http://espn.go.com/nba/story/_/page/5-on-5-SG-130806/debating-nba-shooting-guards

    I can see Harden being the best SG in the league with how Kobe season ended just like I can see Paul because of how Westbrook’s season ended. Would like to see Harden be proclaimed the best based of more than one year though. One writer mentioned Harden is efficient and I agree, at drawing fouls. He shot 43% fg on the season lower than Kobe and Wade. Another mentioned Kobe’s defense but Harden doesn’t play any either. And that position in the league is lacking great defenders. Another mentioned Kobe as being the most overrated sg in the league and most overrated all time. I don’t think a franchise player in the league and one for the Lakers can b considered overrated. With all he’s done and asked to do it’s silly to call someone who is asked to lead his team and does overrated.

  2. Who knows what Kobe will look like when he gets back. I do think we can count on Harden being a better player this year than last. He is still quite young, not yet in his prime. He also won’t be the dominant focus of his team’s offense or the opponent’s D. So, he should have more energy to play defense. We’ll also see how that translates into his offensive efficiency. There was a lot of hero ball late in Houston games and if you think Harden shot a lot of FT last year, just wait for how much he gets to shoot them based on Dwight’s influence.

    There will be no winning when it comes to Kobe. You will not get a reflexive Kobe fan to see any flaws in his game and you will see no Kobe hater be able to just say, dude is an all-time great. I recently met a guy who worked with a lot of guys in the NBA. He must have balled in college and wound up being an actor hired to play against the stars in their commercials.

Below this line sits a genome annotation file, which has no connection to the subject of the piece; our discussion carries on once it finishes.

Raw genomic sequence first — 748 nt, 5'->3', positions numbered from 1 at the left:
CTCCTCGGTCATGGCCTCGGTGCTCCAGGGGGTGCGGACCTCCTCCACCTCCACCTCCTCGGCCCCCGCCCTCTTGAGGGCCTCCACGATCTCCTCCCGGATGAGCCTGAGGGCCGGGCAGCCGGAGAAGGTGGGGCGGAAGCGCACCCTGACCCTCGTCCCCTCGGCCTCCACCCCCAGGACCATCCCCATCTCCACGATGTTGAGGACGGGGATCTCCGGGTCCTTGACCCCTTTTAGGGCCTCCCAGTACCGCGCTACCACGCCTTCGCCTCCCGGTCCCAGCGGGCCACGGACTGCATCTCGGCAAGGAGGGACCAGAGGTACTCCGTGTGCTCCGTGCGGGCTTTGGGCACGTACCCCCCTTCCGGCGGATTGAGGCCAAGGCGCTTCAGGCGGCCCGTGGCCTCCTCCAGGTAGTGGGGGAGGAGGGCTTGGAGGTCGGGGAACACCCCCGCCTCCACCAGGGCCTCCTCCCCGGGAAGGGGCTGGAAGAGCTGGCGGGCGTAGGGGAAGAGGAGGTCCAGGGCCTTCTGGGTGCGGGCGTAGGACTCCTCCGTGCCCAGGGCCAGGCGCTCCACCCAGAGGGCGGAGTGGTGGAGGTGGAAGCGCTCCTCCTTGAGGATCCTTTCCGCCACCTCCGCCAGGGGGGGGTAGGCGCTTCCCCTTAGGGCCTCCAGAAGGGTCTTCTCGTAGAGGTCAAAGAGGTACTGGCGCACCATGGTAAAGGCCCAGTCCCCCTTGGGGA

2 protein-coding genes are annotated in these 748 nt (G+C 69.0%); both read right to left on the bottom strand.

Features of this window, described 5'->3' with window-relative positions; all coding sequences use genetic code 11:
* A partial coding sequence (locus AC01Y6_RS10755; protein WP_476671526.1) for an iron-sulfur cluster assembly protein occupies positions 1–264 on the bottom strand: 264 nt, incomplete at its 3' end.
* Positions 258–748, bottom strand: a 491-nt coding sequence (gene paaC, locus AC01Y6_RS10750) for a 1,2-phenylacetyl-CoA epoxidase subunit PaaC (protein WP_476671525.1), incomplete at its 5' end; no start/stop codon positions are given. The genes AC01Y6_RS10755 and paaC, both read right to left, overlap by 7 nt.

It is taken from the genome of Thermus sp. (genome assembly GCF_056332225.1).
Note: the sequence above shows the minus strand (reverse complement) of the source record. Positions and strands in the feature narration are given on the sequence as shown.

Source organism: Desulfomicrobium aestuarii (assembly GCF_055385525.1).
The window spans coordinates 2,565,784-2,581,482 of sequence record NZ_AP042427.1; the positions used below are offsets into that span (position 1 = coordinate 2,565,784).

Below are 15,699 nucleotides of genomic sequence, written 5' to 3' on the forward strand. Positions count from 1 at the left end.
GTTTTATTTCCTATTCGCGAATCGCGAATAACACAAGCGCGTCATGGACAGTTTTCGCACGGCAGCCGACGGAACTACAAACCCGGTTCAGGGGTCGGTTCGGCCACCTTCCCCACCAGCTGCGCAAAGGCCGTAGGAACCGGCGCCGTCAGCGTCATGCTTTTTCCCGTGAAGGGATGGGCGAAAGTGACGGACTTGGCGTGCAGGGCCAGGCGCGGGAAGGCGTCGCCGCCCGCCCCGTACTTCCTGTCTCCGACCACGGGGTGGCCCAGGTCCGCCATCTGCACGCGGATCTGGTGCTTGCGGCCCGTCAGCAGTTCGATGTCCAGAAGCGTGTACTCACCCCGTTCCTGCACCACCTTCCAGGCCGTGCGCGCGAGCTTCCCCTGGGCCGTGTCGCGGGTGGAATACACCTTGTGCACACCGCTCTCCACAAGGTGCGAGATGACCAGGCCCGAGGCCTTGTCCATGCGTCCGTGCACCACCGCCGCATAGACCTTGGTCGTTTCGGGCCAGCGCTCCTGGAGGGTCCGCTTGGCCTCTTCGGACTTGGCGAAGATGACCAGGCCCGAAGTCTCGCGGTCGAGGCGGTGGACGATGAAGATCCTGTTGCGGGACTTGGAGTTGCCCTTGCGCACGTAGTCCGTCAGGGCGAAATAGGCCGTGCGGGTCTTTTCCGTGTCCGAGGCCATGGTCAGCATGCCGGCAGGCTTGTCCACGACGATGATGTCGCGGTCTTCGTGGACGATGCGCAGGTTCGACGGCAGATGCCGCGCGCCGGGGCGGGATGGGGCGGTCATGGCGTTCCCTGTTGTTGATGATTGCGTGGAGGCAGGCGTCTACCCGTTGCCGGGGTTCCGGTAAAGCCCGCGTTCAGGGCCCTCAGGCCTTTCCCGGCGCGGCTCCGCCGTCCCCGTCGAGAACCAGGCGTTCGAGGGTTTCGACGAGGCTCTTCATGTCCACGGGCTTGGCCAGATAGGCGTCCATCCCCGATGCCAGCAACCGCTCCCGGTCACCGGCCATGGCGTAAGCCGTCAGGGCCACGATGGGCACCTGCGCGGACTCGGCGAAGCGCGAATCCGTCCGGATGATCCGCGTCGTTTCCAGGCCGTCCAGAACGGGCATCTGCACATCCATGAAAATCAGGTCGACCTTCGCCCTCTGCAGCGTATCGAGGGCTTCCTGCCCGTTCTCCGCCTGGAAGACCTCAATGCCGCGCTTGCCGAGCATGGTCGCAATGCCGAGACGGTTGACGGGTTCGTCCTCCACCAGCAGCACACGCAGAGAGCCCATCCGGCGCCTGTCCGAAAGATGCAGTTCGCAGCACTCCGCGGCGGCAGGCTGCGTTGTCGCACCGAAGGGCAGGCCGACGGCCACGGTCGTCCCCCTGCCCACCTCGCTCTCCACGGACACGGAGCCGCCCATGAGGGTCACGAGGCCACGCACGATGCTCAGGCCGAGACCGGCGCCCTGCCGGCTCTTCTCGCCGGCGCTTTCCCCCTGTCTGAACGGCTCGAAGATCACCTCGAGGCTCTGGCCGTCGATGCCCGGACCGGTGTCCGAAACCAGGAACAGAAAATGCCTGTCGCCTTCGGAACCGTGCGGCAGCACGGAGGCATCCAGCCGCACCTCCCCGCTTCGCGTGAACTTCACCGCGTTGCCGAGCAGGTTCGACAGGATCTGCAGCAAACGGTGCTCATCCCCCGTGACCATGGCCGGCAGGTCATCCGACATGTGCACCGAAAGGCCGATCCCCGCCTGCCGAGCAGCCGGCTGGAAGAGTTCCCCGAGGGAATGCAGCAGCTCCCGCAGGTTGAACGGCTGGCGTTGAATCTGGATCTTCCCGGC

Just before the 96 draft this guy was hired for an Adidas commercial to be filmed at the Forum. In steps this kid he had heard of, Kobe Bryant. They warmed up, they talked. There was a lot to this kid he found unique. This coming from a dude who worked with Jordan, played in those UCLA summer games, been in all sorts of commercials with the stars of the last 20-odd years. He was telling me all this while we both pushed our kids on swings at the park. In no time 3 hours had passed. I was asking him questions, getting all sorts of anecdotes. It was an awesome afternoon. The point I want to get at is that I wound up hearing this guy tell me that he thinks Kobe is better than Jordan.

    I wanted to argue the opposite. I’ve seen the footage. I saw what Jordan did in games from his rookie season on. The way he warped the court on the defensive end. So aware, such great anticipation, able to cover such a lot of ground. As great as Jordan was on the offensive end, I think Jordan was clearly a better defender than Kobe, but this guy had a different view of it. He thinks the handicap of having played during the end of Jordan’s prime, and during the whole media push to find the next Jordan, this was all a handicap that Jordan never had. I recall plenty of issues Jordan had to overcome. Magic and Bird cast long shadows. The way he was played by Detroit was punishing. The idea that a scoring champion could not lead his team to a championship. Frankly, none of those handicaps were the same as trying to fill Jordan’s kicks. How am I really able to argue against the view of a guy who has spent time with both players, played against them both, and gotten to know how they think the game?

    I don’t know if the guy is right or wrong. I have a hard time fully buying into the idea that there is a right or wrong in this subject. I just don’t know how one can say Kobe is overrated if this guy I met at the park is able to argue that Kobe is better than Jordan. Agree or not, that seems a close enough challenge of the “GOAT” to figure that any rating of Kobe is likely not going to be too high.